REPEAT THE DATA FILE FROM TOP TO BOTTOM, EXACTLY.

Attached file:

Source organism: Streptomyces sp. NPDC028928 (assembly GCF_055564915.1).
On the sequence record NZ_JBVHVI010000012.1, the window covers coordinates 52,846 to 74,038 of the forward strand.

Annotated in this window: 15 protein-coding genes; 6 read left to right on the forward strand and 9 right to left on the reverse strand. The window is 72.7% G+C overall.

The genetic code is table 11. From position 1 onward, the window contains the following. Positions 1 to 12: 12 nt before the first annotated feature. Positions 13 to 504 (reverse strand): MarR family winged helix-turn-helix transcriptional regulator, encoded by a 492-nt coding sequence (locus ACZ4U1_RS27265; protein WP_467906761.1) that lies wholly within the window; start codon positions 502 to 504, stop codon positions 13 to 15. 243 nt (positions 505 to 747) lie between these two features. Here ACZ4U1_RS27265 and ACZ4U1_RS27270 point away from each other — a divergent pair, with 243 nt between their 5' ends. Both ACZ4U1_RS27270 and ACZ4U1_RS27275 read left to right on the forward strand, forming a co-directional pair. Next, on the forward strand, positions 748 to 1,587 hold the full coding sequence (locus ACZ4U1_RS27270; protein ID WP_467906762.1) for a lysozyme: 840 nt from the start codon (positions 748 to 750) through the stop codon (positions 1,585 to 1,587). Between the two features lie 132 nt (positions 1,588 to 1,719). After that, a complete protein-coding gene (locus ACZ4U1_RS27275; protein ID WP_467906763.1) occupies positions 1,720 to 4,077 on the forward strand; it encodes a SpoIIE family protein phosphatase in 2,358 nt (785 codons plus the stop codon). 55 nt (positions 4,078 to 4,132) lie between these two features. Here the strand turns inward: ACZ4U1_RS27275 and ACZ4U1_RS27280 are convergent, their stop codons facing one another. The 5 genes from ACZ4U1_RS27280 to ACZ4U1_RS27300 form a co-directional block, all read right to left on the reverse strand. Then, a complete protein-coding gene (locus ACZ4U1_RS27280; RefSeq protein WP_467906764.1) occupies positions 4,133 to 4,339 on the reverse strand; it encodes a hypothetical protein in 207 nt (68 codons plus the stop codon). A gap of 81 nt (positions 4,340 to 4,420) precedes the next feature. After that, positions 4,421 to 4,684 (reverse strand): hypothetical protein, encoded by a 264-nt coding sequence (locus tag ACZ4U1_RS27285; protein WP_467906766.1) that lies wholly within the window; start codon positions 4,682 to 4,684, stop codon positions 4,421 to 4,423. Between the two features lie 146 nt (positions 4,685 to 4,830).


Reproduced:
Source organism: Streptomyces sp. NPDC028928 (assembly GCF_055564915.1).
On the sequence record NZ_JBVHVI010000012.1, the window covers coordinates 52,846 to 74,038 of the forward strand.

Annotated in this window: 15 protein-coding genes; 6 read left to right on the forward strand and 9 right to left on the reverse strand. The window is 72.7% G+C overall.

The genetic code is table 11. From position 1 onward, the window contains the following. Positions 1 to 12: 12 nt before the first annotated feature. Positions 13 to 504 (reverse strand): MarR family winged helix-turn-helix transcriptional regulator, encoded by a 492-nt coding sequence (locus ACZ4U1_RS27265; protein WP_467906761.1) that lies wholly within the window; start codon positions 502 to 504, stop codon positions 13 to 15. 243 nt (positions 505 to 747) lie between these two features. Here ACZ4U1_RS27265 and ACZ4U1_RS27270 point away from each other — a divergent pair, with 243 nt between their 5' ends. Both ACZ4U1_RS27270 and ACZ4U1_RS27275 read left to right on the forward strand, forming a co-directional pair. Next, on the forward strand, positions 748 to 1,587 hold the full coding sequence (locus ACZ4U1_RS27270; protein ID WP_467906762.1) for a lysozyme: 840 nt from the start codon (positions 748 to 750) through the stop codon (positions 1,585 to 1,587). Between the two features lie 132 nt (positions 1,588 to 1,719). After that, a complete protein-coding gene (locus ACZ4U1_RS27275; protein ID WP_467906763.1) occupies positions 1,720 to 4,077 on the forward strand; it encodes a SpoIIE family protein phosphatase in 2,358 nt (785 codons plus the stop codon). 55 nt (positions 4,078 to 4,132) lie between these two features. Here the strand turns inward: ACZ4U1_RS27275 and ACZ4U1_RS27280 are convergent, their stop codons facing one another. The 5 genes from ACZ4U1_RS27280 to ACZ4U1_RS27300 form a co-directional block, all read right to left on the reverse strand. Then, a complete protein-coding gene (locus ACZ4U1_RS27280; RefSeq protein WP_467906764.1) occupies positions 4,133 to 4,339 on the reverse strand; it encodes a hypothetical protein in 207 nt (68 codons plus the stop codon). A gap of 81 nt (positions 4,340 to 4,420) precedes the next feature. After that, positions 4,421 to 4,684 (reverse strand): hypothetical protein, encoded by a 264-nt coding sequence (locus tag ACZ4U1_RS27285; protein WP_467906766.1) that lies wholly within the window; start codon positions 4,682 to 4,684, stop codon positions 4,421 to 4,423. Between the two features lie 146 nt (positions 4,685 to 4,830).